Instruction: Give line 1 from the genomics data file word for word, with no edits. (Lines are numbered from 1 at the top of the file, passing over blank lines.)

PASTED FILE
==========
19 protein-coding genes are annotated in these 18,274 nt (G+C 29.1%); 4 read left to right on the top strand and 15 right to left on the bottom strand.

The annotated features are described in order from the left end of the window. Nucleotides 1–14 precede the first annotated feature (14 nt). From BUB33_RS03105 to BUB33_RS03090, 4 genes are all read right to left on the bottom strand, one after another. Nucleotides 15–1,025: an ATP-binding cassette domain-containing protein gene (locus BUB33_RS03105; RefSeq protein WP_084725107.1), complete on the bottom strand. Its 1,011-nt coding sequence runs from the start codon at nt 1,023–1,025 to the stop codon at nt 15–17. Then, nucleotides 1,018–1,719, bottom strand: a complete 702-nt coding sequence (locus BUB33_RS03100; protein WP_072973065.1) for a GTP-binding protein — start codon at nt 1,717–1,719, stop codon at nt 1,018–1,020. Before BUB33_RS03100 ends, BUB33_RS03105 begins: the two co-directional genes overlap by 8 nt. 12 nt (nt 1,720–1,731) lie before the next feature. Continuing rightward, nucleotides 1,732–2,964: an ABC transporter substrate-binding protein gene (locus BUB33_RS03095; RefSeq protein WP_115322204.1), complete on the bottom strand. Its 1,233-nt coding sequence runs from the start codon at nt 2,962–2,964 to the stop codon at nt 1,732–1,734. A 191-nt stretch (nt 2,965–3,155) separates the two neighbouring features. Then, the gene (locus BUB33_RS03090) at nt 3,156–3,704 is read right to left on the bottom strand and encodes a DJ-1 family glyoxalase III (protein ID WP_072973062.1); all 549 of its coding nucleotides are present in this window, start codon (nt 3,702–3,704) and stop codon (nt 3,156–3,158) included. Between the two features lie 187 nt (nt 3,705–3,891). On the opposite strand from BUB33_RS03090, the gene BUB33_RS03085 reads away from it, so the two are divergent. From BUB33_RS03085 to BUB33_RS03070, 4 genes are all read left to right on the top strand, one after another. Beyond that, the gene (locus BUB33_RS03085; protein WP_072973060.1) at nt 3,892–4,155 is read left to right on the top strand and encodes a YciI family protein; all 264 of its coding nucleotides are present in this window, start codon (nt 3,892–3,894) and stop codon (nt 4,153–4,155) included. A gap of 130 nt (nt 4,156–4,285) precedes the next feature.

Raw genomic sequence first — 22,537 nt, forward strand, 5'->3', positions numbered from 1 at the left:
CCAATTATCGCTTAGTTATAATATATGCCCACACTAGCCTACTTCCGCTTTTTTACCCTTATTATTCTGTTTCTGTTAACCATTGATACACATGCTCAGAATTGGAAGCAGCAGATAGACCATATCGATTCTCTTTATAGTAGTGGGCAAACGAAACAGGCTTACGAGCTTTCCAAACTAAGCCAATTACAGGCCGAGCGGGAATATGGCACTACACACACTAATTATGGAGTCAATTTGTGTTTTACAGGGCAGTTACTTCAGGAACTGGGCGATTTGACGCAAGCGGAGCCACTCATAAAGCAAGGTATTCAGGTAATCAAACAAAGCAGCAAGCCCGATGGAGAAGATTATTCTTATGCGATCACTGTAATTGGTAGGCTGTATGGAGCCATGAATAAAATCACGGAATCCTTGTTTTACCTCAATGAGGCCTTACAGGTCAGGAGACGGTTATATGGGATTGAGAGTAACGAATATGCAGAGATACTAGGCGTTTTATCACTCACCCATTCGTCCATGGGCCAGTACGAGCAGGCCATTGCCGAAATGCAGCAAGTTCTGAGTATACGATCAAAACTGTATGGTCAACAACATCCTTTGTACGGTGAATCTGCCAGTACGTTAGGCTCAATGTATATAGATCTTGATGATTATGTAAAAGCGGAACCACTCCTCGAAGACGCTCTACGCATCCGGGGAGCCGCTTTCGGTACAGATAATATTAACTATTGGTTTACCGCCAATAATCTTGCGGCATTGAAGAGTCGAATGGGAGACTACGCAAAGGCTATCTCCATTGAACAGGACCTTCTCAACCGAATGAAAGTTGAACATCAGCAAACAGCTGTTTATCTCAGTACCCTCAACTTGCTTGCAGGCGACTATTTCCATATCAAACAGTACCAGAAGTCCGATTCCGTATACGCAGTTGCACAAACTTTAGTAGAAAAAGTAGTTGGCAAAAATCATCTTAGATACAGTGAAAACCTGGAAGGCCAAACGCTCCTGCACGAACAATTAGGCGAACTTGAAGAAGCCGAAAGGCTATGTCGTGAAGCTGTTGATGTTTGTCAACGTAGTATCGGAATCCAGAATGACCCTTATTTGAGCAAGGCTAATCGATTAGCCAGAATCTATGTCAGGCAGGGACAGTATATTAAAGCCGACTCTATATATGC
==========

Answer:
19 protein-coding genes are annotated in these 18,274 nt (G+C 29.1%); 4 read left to right on the top strand and 15 right to left on the bottom strand.